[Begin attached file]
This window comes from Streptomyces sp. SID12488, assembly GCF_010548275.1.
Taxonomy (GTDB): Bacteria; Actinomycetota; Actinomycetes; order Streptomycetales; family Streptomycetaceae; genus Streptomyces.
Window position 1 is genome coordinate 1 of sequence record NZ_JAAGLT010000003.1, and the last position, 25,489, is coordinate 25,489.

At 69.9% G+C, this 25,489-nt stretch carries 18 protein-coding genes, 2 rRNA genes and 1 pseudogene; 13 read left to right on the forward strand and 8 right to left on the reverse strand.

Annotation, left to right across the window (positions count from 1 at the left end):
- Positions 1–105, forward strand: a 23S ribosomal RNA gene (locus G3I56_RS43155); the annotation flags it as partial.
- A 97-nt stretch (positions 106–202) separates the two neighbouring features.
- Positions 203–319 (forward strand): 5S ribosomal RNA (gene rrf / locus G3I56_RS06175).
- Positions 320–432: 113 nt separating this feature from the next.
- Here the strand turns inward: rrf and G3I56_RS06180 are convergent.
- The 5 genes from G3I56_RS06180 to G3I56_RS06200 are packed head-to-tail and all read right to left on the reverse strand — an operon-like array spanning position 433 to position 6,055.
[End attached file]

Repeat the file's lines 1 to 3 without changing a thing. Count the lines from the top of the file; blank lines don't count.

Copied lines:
This window comes from Streptomyces sp. SID12488, assembly GCF_010548275.1.
Taxonomy (GTDB): Bacteria; Actinomycetota; Actinomycetes; order Streptomycetales; family Streptomycetaceae; genus Streptomyces.
Window position 1 is genome coordinate 1 of sequence record NZ_JAAGLT010000003.1, and the last position, 25,489, is coordinate 25,489.